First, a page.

During the interlude, the majority of the band fades off and featured prominently, providing the melody aside from a tinkling piano and dreamy, swirling guitars, is the bassist. I’d go as far as calling this a bass solo. It’s melodious and has a sense of direction in that it touches on what the guitars are doing in the background but doesn’t stick to them. With the band still mourning former bassist Paul Gray, I wasn’t sure if this was going to be Slipknot’s …And Justice For All.
It is not.
Read more at Metal Injection.
Mick Thomson (#7 of Slipknot) is on the cover of the October issue of Metal Hammer Greece. There’s an interview with Corey Taylor and some excerpts from an old interview with Paul Gray.
Australia’s Music Feeds recently conducted an interview with Jim Root (#4 of Slipknot) about the Slipknot’s new album – .5: The Gray Chapter. Below you can read a couple excerpts from the interview.
Music Feeds: New album, new tours, new members. How’s life in the Slipknot camp at the moment?
Jim Root: Life in the Slipknot camp is pretty damn good right now. I used to be really hesitant and reluctant and resistant to say such things [laughs] Actually, everything’s pretty cool. But I don’t want to jinx it and I don’t want to…. usually when I feel like everything’s going good that’s when something really fucked up happens. So, I’m gonna say it’s all shitty, everything sucks, blah! [laughs]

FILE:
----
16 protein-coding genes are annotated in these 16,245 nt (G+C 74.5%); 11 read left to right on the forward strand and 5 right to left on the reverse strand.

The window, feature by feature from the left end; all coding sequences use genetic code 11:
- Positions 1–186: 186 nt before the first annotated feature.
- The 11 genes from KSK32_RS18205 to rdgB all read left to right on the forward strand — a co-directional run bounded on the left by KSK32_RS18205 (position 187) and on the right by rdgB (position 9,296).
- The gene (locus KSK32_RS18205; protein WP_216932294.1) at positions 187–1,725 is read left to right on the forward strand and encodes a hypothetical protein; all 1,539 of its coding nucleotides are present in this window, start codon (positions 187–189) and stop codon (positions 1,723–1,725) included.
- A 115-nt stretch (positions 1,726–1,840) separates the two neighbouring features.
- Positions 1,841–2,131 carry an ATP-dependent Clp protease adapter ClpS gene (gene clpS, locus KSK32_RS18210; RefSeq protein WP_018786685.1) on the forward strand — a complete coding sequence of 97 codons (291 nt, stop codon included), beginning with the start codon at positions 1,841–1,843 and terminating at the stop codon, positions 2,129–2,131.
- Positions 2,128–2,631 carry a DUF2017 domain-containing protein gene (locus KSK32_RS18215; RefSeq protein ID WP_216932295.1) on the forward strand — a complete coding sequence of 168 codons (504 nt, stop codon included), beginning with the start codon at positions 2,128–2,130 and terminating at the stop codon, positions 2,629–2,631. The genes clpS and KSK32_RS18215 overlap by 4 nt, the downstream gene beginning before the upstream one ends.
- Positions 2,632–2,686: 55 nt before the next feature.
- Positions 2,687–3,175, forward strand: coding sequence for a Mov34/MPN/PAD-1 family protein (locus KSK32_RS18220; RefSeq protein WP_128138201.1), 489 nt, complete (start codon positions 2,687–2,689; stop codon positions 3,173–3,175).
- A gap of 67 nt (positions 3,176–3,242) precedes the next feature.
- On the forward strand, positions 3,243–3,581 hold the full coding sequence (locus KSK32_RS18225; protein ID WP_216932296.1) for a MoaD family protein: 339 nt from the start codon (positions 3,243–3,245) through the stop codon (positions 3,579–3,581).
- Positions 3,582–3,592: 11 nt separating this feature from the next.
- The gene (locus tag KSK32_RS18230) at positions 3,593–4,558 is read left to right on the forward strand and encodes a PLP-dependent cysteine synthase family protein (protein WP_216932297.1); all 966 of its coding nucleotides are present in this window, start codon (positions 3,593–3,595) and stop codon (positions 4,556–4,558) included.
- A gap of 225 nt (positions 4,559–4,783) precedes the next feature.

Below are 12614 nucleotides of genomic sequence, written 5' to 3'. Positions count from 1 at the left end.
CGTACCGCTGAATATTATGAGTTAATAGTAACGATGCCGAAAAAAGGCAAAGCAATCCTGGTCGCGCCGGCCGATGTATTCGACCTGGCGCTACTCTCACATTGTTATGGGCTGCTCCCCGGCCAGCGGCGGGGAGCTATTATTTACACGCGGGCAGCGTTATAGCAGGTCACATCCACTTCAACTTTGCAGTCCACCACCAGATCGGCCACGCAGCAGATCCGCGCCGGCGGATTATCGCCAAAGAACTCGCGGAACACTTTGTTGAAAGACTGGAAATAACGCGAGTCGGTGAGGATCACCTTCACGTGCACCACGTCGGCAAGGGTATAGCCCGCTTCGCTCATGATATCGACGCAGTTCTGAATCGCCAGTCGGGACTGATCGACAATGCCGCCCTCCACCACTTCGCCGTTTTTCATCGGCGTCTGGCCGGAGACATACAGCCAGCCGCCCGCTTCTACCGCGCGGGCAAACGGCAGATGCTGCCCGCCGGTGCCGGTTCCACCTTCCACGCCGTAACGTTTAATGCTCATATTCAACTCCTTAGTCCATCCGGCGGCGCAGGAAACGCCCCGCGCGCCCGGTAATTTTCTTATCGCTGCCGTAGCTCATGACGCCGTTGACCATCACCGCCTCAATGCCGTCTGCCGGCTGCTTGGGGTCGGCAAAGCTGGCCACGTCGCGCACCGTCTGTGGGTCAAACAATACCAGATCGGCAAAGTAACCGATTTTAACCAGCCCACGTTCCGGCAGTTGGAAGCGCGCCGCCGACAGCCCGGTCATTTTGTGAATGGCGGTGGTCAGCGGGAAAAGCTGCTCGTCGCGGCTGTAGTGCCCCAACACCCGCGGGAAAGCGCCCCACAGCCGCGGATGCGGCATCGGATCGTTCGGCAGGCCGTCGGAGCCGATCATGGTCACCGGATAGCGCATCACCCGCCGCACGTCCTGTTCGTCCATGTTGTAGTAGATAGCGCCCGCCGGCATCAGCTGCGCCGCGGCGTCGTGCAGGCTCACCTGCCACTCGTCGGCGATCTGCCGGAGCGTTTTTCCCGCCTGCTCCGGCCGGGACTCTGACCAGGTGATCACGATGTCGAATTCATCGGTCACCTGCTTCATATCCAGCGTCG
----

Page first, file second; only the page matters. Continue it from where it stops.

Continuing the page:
MF: Corey mentioned how you and Shawn got the ball rolling on the songwriting process. Are you able to elaborate on that and take us behind the scenes a bit?
Jim Root: Sure. We’d been talking about doing a new record for quite some time, we just didn’t really know when. I mean, to give you sort of a whole synopsis, the whole us touring started to see if we could see do it without Paul, continue the healing process and then see what we could do after that, see if that could lead us into doing a record.
And so time went by and we were touring for a while and got to the point where we knew it was time to do a record and we wanted to do a record. So we pushed forward and started thinking about that and talking about that and we kind of had to wait for other bands’ tour cycles to wrap up and all that stuff.
It kept getting pushed back and pushed back and people in the band kept getting a little more antsy and a little more frustrated and a little more like, ‘What the fuck’s going on?’ And then finally I had enough, I was like, ‘This is stupid. We’ve been putting this off for over two years now. It’s time to get back to it and do what it is we’re put on this earth to do.’
And in conversations with Clown and with management and with the record label, it was definitely time. So, in November I sat down and kind of went to work. And then I’d finish arrangements and bounce them down and send them to Clown and that was it, that’s where the ball started rolling. That’s when everything else started to unfold, but basically in November 2013 is when I started demoing and inviting people into my garage.
Read more at MusicFeeds.com.au
.5: The Gray Chapter is unequivocally and unabashedly a Slipknot album. That means a few things. First of all, it once again sees Iowa’s finest expand the boundaries of heavy metal similar to what they did on the timeless Vol. 3: The Subliminal Verses. Secondly, brutality abounds. ‘Nuff said.
This is Slipknot at their most incendiary, invasive, and infectious. Moreover, there’s absolutely nothing like .5 – The Gray Chapter in either the band’s catalog or the modern heavy metal canon, period. There will be nothing like it either. Few men can conjure what these gentlemen do once the sonic séance begins. For lifelong fans, it not only meets expectations; it obliterates them. Would you have it any other way though? This is Slipknot after all.